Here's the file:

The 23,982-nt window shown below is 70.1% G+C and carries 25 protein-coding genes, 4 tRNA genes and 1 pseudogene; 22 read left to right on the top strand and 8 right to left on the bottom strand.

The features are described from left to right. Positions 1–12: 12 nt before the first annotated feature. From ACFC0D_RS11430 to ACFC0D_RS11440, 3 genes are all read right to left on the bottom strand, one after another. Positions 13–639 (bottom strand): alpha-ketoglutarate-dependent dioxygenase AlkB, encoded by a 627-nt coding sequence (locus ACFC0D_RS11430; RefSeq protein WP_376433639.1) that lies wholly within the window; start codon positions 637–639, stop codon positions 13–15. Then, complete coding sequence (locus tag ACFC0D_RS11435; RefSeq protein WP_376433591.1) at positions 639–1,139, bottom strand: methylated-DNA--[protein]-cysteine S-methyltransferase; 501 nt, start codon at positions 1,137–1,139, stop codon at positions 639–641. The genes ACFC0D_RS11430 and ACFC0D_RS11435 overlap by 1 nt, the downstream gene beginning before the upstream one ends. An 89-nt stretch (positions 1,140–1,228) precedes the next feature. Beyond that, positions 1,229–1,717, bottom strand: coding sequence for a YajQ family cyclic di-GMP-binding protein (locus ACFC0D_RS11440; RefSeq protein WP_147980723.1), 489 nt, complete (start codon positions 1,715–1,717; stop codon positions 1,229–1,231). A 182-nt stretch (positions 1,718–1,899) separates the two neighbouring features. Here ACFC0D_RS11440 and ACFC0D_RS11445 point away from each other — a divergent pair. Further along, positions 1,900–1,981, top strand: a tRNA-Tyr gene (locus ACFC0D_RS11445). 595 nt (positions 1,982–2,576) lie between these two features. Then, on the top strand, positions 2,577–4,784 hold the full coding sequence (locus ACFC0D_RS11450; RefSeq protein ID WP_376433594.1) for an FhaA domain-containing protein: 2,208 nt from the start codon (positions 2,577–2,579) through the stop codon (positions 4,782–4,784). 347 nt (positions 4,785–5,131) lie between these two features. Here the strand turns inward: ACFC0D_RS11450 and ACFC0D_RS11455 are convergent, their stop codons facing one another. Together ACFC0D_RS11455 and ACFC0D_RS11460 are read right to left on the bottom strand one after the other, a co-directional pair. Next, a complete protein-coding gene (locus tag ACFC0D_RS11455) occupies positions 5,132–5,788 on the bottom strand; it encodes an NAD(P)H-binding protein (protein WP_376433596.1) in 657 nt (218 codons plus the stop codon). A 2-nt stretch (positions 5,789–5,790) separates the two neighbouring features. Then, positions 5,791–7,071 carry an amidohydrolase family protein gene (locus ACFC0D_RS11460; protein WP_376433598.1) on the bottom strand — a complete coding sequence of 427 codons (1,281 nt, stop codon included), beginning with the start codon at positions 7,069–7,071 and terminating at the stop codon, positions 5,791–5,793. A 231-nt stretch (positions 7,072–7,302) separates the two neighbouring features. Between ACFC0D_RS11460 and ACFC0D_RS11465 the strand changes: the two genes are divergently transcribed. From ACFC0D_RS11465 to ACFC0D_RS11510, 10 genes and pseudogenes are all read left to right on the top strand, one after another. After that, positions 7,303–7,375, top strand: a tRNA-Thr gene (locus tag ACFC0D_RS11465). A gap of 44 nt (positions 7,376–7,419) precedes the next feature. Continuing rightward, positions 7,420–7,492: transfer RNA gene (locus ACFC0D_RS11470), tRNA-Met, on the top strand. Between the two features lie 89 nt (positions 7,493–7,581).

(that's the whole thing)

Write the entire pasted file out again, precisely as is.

The 23,982-nt window shown below is 70.1% G+C and carries 25 protein-coding genes, 4 tRNA genes and 1 pseudogene; 22 read left to right on the top strand and 8 right to left on the bottom strand.

The features are described from left to right. Positions 1–12: 12 nt before the first annotated feature. From ACFC0D_RS11430 to ACFC0D_RS11440, 3 genes are all read right to left on the bottom strand, one after another. Positions 13–639 (bottom strand): alpha-ketoglutarate-dependent dioxygenase AlkB, encoded by a 627-nt coding sequence (locus ACFC0D_RS11430; RefSeq protein WP_376433639.1) that lies wholly within the window; start codon positions 637–639, stop codon positions 13–15. Then, complete coding sequence (locus tag ACFC0D_RS11435; RefSeq protein WP_376433591.1) at positions 639–1,139, bottom strand: methylated-DNA--[protein]-cysteine S-methyltransferase; 501 nt, start codon at positions 1,137–1,139, stop codon at positions 639–641. The genes ACFC0D_RS11430 and ACFC0D_RS11435 overlap by 1 nt, the downstream gene beginning before the upstream one ends. An 89-nt stretch (positions 1,140–1,228) precedes the next feature. Beyond that, positions 1,229–1,717, bottom strand: coding sequence for a YajQ family cyclic di-GMP-binding protein (locus ACFC0D_RS11440; RefSeq protein WP_147980723.1), 489 nt, complete (start codon positions 1,715–1,717; stop codon positions 1,229–1,231). A 182-nt stretch (positions 1,718–1,899) separates the two neighbouring features. Here ACFC0D_RS11440 and ACFC0D_RS11445 point away from each other — a divergent pair. Further along, positions 1,900–1,981, top strand: a tRNA-Tyr gene (locus ACFC0D_RS11445). 595 nt (positions 1,982–2,576) lie between these two features. Then, on the top strand, positions 2,577–4,784 hold the full coding sequence (locus ACFC0D_RS11450; RefSeq protein ID WP_376433594.1) for an FhaA domain-containing protein: 2,208 nt from the start codon (positions 2,577–2,579) through the stop codon (positions 4,782–4,784). 347 nt (positions 4,785–5,131) lie between these two features. Here the strand turns inward: ACFC0D_RS11450 and ACFC0D_RS11455 are convergent, their stop codons facing one another. Together ACFC0D_RS11455 and ACFC0D_RS11460 are read right to left on the bottom strand one after the other, a co-directional pair. Next, a complete protein-coding gene (locus tag ACFC0D_RS11455) occupies positions 5,132–5,788 on the bottom strand; it encodes an NAD(P)H-binding protein (protein WP_376433596.1) in 657 nt (218 codons plus the stop codon). A 2-nt stretch (positions 5,789–5,790) separates the two neighbouring features. Then, positions 5,791–7,071 carry an amidohydrolase family protein gene (locus ACFC0D_RS11460; protein WP_376433598.1) on the bottom strand — a complete coding sequence of 427 codons (1,281 nt, stop codon included), beginning with the start codon at positions 7,069–7,071 and terminating at the stop codon, positions 5,791–5,793. A 231-nt stretch (positions 7,072–7,302) separates the two neighbouring features. Between ACFC0D_RS11460 and ACFC0D_RS11465 the strand changes: the two genes are divergently transcribed. From ACFC0D_RS11465 to ACFC0D_RS11510, 10 genes and pseudogenes are all read left to right on the top strand, one after another. After that, positions 7,303–7,375, top strand: a tRNA-Thr gene (locus tag ACFC0D_RS11465). A gap of 44 nt (positions 7,376–7,419) precedes the next feature. Continuing rightward, positions 7,420–7,492: transfer RNA gene (locus ACFC0D_RS11470), tRNA-Met, on the top strand. Between the two features lie 89 nt (positions 7,493–7,581).